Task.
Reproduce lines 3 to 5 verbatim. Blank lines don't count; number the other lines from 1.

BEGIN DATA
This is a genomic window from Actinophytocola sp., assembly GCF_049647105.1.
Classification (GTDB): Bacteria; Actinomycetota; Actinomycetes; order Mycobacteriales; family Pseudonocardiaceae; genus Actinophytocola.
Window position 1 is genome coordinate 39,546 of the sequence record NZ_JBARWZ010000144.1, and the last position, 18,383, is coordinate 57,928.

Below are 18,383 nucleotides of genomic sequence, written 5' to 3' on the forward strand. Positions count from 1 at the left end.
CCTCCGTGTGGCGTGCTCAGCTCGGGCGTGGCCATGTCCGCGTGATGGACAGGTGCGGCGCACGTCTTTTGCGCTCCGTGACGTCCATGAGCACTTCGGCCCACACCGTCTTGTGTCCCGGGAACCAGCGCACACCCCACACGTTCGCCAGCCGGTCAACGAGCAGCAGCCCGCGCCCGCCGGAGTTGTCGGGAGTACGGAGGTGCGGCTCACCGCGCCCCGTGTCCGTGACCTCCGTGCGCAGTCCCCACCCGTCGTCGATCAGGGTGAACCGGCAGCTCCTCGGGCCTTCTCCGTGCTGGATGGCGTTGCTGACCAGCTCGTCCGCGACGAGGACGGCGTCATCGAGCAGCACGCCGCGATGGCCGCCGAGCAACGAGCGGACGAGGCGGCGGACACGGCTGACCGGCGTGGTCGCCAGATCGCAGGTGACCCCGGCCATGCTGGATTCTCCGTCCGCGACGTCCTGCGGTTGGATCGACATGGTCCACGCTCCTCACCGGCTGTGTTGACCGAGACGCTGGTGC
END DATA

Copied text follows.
Window position 1 is genome coordinate 39,546 of the sequence record NZ_JBARWZ010000144.1, and the last position, 18,383, is coordinate 57,928.

Below are 18,383 nucleotides of genomic sequence, written 5' to 3' on the forward strand. Positions count from 1 at the left end.
CCTCCGTGTGGCGTGCTCAGCTCGGGCGTGGCCATGTCCGCGTGATGGACAGGTGCGGCGCACGTCTTTTGCGCTCCGTGACGTCCATGAGCACTTCGGCCCACACCGTCTTGTGTCCCGGGAACCAGCGCACACCCCACACGTTCGCCAGCCGGTCAACGAGCAGCAGCCCGCGCCCGCCGGAGTTGTCGGGAGTACGGAGGTGCGGCTCACCGCGCCCCGTGTCCGTGACCTCCGTGCGCAGTCCCCACCCGTCGTCGATCAGGGTGAACCGGCAGCTCCTCGGGCCTTCTCCGTGCTGGATGGCGTTGCTGACCAGCTCGTCCGCGACGAGGACGGCGTCATCGAGCAGCACGCCGCGATGGCCGCCGAGCAACGAGCGGACGAGGCGGCGGACACGGCTGACCGGCGTGGTCGCCAGATCGCAGGTGACCCCGGCCATGCTGGATTCTCCGTCCGCGACGTCCTGCGGTTGGATCGACATGGTCCACGCTCCTCACCGGCTGTGTTGACCGAGACGCTGGTGC